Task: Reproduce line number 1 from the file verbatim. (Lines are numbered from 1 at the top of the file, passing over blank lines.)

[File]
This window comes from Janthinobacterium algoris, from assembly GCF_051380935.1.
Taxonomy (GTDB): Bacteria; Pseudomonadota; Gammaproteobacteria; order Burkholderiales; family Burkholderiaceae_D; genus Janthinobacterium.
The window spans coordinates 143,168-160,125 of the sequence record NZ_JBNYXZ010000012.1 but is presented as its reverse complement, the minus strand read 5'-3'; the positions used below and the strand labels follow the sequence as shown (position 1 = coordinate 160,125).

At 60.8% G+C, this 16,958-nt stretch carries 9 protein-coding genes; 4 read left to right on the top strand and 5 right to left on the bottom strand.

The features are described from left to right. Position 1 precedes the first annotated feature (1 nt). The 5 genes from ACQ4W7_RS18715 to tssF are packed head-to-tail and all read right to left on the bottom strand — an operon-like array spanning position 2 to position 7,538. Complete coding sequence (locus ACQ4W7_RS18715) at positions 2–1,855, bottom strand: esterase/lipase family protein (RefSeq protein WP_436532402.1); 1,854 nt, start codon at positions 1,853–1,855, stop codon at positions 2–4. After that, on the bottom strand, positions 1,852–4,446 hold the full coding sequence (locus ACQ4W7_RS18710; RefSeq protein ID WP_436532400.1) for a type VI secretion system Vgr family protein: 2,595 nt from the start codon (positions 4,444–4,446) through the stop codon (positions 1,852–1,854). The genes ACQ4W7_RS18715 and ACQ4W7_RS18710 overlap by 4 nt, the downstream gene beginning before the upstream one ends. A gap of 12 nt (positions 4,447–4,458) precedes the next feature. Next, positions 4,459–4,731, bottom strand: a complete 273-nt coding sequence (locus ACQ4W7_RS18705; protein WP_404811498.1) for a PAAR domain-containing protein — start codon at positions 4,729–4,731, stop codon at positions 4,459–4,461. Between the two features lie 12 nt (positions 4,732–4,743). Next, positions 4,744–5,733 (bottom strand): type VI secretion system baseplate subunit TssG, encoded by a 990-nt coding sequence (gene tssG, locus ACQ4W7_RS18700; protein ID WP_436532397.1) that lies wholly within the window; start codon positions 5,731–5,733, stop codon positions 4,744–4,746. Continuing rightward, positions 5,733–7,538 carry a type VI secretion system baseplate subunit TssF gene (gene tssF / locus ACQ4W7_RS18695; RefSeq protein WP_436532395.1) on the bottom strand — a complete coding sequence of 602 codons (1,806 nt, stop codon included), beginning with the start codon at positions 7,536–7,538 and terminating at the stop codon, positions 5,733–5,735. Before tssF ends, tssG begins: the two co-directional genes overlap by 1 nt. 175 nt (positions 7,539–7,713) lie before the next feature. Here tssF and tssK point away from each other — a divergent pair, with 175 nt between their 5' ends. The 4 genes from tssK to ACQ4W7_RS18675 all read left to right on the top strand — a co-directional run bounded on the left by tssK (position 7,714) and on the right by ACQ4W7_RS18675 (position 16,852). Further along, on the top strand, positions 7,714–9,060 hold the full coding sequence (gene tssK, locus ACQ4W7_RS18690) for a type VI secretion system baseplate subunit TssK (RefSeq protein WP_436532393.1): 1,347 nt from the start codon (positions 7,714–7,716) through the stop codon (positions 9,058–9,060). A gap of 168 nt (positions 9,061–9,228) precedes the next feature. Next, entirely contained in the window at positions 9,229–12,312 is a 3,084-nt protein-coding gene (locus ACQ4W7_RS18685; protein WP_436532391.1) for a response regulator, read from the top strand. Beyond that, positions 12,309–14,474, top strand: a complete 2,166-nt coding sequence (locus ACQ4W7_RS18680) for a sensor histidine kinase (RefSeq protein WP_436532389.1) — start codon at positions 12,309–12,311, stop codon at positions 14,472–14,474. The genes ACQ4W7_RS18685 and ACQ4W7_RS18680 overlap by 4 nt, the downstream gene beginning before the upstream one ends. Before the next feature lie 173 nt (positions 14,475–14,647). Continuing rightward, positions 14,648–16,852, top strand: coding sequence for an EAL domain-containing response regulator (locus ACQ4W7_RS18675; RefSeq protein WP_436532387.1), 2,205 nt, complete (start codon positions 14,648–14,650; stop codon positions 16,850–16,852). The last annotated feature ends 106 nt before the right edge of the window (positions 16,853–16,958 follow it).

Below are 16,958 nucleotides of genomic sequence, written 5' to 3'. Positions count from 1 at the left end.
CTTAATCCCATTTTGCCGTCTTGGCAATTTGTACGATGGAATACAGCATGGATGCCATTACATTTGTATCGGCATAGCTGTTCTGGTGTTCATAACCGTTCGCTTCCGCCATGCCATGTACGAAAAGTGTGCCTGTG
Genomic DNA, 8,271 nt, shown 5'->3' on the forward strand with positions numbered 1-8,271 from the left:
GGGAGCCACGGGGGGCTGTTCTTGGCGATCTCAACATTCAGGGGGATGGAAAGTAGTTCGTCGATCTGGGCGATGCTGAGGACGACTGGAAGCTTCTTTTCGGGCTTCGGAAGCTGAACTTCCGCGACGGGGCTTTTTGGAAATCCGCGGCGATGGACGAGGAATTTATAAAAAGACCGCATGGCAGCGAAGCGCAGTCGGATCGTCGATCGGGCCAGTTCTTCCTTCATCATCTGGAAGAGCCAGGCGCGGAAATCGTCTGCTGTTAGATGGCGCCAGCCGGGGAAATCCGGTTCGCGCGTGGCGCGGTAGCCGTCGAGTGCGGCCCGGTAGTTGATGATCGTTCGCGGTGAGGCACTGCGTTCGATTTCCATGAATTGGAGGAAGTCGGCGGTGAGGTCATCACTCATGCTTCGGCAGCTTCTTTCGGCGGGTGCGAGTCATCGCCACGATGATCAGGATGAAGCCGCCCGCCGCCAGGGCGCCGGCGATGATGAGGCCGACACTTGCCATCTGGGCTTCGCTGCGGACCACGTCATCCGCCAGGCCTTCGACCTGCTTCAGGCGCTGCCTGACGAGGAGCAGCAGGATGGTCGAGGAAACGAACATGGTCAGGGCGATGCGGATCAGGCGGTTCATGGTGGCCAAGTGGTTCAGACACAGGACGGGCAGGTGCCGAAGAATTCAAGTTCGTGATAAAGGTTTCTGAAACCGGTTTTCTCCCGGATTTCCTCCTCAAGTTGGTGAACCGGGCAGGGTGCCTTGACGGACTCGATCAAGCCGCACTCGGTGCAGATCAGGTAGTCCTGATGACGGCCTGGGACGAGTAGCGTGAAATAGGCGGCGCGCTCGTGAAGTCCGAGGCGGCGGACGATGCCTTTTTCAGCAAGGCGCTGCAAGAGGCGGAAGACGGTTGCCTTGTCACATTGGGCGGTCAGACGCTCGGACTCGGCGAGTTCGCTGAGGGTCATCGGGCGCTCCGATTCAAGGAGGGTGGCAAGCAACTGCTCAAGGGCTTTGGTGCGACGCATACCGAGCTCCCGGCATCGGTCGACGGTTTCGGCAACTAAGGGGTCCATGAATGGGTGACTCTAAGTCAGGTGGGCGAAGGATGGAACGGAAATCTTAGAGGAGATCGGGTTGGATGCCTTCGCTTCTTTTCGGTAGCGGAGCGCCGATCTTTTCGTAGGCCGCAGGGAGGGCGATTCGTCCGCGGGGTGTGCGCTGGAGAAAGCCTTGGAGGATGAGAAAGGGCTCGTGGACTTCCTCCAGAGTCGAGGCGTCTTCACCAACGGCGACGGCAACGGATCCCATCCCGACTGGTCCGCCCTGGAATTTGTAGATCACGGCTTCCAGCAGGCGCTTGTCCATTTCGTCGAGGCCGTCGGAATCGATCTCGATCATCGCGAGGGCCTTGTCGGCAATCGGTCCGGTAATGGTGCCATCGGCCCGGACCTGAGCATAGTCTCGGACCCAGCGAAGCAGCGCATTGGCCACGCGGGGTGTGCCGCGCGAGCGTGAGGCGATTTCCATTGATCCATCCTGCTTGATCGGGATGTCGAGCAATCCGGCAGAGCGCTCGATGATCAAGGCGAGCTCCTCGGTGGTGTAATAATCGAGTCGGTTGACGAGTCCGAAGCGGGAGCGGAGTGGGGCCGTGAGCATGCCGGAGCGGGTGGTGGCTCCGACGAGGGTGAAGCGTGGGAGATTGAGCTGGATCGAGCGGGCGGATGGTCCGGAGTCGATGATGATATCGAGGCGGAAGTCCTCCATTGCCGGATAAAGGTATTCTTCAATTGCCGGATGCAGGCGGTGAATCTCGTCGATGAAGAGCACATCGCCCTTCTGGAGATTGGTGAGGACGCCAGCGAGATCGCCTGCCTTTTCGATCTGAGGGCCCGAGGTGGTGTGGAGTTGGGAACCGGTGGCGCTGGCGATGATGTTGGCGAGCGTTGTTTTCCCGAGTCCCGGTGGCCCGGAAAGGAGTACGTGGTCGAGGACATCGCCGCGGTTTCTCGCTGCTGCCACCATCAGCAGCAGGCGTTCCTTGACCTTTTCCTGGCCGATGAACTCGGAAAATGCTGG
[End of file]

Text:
This window comes from Janthinobacterium algoris, from assembly GCF_051380935.1.